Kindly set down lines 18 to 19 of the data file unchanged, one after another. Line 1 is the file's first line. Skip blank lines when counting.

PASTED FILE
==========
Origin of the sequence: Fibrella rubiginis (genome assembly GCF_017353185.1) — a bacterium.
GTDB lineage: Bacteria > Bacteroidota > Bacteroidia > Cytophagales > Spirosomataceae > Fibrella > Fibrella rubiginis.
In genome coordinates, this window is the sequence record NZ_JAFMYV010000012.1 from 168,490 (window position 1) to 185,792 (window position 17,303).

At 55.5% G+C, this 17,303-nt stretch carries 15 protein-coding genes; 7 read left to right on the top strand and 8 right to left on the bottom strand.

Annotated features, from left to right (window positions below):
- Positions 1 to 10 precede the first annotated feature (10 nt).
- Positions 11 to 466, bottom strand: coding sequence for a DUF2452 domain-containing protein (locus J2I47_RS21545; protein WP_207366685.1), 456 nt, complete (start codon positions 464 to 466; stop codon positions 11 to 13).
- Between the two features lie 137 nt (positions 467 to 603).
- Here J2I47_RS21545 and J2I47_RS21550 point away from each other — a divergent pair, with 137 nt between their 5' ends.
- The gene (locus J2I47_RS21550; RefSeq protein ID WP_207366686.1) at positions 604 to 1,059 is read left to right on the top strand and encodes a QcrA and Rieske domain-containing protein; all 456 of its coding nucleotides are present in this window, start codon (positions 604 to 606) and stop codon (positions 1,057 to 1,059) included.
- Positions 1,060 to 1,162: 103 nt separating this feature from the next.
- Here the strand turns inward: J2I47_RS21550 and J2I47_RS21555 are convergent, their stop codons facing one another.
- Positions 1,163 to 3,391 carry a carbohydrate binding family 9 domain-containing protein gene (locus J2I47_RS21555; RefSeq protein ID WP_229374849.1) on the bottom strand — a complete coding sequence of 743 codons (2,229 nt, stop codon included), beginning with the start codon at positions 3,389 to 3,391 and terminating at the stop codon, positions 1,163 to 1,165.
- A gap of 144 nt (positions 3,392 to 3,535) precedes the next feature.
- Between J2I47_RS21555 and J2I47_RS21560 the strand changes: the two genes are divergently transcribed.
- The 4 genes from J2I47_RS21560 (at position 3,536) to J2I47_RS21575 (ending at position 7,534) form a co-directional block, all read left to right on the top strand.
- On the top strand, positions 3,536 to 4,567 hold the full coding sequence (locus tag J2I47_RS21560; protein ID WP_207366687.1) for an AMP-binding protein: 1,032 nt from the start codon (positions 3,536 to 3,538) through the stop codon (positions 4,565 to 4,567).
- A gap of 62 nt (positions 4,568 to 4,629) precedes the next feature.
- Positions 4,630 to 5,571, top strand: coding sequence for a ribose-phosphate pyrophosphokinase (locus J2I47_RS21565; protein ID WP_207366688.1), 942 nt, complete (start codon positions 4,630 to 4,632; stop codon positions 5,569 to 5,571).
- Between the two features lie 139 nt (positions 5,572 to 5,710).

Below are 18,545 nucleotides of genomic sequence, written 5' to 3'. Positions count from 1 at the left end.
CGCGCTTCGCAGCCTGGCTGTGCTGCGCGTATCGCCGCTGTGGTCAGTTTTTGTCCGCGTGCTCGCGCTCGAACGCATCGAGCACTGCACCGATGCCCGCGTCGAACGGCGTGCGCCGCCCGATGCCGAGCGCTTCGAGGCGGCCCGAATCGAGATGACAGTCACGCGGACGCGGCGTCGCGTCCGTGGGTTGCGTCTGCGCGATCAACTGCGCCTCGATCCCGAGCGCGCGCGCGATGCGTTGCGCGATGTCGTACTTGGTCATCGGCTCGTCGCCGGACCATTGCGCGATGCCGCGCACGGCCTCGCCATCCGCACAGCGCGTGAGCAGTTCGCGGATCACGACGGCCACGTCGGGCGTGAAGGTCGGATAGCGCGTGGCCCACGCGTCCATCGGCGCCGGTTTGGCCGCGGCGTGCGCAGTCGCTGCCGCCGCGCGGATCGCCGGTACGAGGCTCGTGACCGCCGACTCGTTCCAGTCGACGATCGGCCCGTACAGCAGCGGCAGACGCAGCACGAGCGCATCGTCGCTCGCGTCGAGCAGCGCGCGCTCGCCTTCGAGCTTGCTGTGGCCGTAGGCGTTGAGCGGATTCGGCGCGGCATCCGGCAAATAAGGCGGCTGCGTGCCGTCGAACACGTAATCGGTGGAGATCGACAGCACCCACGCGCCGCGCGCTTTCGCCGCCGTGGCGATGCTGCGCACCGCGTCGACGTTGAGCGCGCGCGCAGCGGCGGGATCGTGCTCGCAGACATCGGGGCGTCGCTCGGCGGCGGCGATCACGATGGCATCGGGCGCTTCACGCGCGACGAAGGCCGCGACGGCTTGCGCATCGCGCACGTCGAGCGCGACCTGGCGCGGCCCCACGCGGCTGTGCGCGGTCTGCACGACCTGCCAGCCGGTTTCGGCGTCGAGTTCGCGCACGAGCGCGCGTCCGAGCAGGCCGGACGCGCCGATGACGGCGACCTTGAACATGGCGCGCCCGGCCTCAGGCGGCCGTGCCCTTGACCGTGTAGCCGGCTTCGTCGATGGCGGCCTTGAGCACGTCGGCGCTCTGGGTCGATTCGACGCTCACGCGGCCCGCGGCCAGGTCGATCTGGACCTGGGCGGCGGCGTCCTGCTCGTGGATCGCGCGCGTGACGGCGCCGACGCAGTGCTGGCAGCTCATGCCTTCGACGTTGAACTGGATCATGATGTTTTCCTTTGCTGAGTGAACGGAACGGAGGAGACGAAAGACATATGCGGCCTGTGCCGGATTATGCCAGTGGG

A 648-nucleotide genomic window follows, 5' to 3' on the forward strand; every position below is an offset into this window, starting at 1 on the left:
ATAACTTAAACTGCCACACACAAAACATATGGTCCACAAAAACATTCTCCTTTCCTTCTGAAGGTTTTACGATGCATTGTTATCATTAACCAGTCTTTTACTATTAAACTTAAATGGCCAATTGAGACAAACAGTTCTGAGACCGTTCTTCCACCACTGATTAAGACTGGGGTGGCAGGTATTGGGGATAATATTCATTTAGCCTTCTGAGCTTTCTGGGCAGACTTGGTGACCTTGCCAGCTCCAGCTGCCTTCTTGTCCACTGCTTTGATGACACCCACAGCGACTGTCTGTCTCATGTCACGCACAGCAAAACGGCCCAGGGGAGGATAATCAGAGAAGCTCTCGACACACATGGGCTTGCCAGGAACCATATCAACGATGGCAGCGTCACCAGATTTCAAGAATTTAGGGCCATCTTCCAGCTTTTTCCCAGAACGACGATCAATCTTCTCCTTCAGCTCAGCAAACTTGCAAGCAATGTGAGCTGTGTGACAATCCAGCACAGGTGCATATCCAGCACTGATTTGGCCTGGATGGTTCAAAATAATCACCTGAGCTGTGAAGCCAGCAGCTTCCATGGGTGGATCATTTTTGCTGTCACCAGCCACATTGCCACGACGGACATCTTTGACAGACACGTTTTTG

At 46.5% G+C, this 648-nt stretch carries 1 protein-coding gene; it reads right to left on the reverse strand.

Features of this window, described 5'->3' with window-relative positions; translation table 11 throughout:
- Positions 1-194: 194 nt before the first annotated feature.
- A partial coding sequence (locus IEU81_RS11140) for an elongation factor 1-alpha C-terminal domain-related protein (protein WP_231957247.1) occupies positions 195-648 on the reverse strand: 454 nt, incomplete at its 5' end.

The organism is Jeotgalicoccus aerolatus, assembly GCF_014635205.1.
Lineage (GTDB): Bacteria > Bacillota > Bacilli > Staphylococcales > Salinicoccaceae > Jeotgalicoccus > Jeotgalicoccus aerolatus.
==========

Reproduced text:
- A gap of 62 nt (positions 4,568 to 4,629) precedes the next feature.
- Positions 4,630 to 5,571, top strand: coding sequence for a ribose-phosphate pyrophosphokinase (locus J2I47_RS21565; protein ID WP_207366688.1), 942 nt, complete (start codon positions 4,630 to 4,632; stop codon positions 5,569 to 5,571).